Have you ever tried eating “beaver butt?” If you think you haven’t, then think again.
Millions of people around the world are now consuming or, at least, have consumed “beaver butt” without knowing what it is or that they’ve eaten it.
Beaver butt, also called “castoreum,” is emitted from the castor sacs within the beaver’s anus. The animals use this slimy brown substance to mark its territory; us humans, however, now use it as an additive usually labeled “natural flavoring” — vanilla, strawberry and raspberry are the most common flavors.
Contrary to what most might imagine, castoreum, after being processed, actually emits a pleasant scent, thereby making it a perfect candidate for food products. Castoreum, in fact, has such a nice smell that perfume manufacturers have actually been using it for decades to make a variety of fragrances. These anal secretions are said to contain around 24 different molecules, many of which act as natural pheromones.
While some would consider castoreum to be “natural” (it was secreted by an animal, after all), does it mean it’s safe to consume?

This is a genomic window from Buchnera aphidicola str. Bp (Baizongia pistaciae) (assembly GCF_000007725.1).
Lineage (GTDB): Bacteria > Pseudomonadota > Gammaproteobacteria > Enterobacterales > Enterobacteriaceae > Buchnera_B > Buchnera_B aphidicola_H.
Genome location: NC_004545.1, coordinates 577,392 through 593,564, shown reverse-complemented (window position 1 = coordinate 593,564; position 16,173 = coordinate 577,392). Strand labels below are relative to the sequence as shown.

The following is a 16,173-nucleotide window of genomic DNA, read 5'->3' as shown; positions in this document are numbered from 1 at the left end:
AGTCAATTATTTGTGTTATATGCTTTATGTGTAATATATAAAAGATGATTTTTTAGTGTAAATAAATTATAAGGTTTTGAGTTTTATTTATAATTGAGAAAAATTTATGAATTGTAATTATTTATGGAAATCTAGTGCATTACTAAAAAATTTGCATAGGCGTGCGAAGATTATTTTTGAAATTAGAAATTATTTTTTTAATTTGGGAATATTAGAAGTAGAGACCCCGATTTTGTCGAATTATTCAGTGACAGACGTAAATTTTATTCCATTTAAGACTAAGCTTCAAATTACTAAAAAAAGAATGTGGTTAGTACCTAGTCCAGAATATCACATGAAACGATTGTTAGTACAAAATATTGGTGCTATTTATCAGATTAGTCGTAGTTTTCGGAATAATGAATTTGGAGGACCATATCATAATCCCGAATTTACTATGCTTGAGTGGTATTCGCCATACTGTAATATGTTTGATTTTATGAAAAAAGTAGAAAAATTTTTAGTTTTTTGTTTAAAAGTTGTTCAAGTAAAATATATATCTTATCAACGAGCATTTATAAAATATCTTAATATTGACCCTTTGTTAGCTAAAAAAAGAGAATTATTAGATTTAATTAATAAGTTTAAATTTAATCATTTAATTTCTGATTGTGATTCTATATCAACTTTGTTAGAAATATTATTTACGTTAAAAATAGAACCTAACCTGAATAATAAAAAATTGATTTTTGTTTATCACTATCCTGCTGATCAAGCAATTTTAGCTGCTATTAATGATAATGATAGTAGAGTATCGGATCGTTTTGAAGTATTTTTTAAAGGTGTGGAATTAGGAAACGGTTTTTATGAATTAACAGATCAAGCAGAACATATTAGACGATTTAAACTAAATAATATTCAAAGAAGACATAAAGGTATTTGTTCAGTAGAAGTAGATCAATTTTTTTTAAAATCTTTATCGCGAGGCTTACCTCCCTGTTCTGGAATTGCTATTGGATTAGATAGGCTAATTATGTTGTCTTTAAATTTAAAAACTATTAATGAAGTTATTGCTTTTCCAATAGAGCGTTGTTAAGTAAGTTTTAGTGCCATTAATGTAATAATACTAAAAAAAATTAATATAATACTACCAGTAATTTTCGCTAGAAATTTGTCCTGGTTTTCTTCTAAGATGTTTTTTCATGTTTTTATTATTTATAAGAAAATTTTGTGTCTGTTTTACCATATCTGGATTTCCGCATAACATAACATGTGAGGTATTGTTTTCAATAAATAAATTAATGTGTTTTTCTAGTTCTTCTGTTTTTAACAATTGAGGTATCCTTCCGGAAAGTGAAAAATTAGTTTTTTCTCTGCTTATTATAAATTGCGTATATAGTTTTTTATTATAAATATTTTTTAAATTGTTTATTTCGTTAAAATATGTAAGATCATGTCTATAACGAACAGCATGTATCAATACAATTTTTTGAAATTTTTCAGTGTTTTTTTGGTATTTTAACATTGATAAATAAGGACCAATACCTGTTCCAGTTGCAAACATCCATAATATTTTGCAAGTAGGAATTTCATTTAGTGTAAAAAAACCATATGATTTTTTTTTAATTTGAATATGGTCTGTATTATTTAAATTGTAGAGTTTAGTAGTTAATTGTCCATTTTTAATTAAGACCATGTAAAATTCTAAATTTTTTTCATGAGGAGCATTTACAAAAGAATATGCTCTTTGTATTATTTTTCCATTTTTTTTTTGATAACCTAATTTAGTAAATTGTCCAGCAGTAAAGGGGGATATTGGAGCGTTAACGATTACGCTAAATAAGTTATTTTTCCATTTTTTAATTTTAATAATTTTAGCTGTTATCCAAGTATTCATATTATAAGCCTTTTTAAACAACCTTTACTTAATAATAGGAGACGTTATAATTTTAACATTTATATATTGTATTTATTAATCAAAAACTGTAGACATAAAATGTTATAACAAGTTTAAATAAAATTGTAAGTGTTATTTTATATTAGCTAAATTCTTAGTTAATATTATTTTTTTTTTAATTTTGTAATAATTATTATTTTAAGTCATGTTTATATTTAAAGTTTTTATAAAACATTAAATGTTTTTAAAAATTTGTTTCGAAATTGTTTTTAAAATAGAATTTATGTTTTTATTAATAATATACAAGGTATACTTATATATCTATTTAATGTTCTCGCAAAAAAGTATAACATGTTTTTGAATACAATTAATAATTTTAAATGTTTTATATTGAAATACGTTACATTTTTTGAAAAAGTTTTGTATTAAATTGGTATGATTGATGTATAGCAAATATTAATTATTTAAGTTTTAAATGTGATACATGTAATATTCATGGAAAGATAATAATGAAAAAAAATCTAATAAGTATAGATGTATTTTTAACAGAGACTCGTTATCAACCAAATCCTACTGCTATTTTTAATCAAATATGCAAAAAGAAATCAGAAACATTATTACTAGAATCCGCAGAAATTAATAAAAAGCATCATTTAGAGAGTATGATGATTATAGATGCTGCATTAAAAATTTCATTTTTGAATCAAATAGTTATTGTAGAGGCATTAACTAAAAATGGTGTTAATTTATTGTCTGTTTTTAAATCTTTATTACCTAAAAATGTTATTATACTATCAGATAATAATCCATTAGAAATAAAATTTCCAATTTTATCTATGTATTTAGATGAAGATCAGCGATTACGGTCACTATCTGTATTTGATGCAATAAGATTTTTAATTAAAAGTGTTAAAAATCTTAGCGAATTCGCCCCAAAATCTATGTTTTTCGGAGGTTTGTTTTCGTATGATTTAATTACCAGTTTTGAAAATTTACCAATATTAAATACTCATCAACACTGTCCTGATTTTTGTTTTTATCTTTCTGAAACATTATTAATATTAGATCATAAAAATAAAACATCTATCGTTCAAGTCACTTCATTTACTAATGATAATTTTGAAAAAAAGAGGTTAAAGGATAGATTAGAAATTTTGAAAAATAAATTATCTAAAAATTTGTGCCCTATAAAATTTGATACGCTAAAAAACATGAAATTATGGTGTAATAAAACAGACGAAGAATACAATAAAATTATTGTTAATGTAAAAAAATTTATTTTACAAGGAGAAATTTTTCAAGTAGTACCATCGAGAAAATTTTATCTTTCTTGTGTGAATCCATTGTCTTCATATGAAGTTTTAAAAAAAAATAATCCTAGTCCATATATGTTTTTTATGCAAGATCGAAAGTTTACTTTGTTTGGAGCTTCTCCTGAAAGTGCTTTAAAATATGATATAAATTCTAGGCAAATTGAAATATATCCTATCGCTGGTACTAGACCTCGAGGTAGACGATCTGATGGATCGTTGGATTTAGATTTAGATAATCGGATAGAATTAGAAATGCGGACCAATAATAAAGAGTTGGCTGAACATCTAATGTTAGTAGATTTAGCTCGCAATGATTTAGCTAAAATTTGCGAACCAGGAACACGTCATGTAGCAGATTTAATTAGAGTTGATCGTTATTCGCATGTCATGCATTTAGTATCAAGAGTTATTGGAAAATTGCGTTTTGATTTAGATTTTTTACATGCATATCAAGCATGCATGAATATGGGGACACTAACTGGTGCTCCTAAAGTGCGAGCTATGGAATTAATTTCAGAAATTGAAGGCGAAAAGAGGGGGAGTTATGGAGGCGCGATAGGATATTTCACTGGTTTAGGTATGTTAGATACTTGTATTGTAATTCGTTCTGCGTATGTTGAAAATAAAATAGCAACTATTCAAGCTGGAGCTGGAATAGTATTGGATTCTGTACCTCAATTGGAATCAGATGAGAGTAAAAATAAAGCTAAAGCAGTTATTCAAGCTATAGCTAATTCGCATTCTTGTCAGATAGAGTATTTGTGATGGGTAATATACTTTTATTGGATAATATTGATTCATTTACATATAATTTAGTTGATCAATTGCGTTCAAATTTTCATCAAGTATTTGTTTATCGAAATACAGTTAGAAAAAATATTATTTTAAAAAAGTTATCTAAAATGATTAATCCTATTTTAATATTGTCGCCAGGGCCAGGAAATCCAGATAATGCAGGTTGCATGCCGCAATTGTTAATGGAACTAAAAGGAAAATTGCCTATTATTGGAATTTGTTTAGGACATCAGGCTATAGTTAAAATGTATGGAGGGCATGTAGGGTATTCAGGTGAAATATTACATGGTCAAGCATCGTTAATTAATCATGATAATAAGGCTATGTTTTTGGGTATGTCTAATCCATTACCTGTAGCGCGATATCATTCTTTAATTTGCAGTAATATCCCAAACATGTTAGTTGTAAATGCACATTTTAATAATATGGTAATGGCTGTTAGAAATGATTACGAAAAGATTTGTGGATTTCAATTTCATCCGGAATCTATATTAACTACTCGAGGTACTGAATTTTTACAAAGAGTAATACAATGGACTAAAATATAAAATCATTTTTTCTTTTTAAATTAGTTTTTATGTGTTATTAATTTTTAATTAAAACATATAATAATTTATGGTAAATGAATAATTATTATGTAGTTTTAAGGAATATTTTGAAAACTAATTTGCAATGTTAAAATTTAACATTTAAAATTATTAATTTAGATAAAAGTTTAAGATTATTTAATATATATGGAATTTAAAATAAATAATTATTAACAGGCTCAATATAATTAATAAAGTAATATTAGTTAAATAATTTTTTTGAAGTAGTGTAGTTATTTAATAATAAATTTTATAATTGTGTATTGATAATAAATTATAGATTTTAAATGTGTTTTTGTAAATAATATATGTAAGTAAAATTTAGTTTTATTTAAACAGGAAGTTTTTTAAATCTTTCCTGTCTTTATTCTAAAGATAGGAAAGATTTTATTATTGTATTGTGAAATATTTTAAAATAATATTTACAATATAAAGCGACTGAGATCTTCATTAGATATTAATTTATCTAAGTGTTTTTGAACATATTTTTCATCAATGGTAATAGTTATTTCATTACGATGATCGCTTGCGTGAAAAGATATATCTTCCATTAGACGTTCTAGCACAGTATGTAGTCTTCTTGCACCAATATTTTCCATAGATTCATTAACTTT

Come to think of it, the food industry (the FDA included) can be such an enigma sometimes. Harvesting “anal secretions” from a beaver hardly seems like the more convenient option when compared to, let’s say, actually harvesting real fruits and vegetables for “natural flavoring.” Much like other additives, such as aspartame, high-fructose corn syrup and food colorings, the use of castoreum in food has definitely raised some eyebrows.
After all, who’d really want to knowingly eat secretions from a beaver’s anus anyway?
As with many questionable additives and ingredients in today’s food market, however, the decision ultimately lies with you. If you hate the idea of consuming “beaver butt” or anything of that sort, then know the food that you eat. Remember: Sparing a few seconds to glance at your food labels could have a positive effect on your health in the long run.
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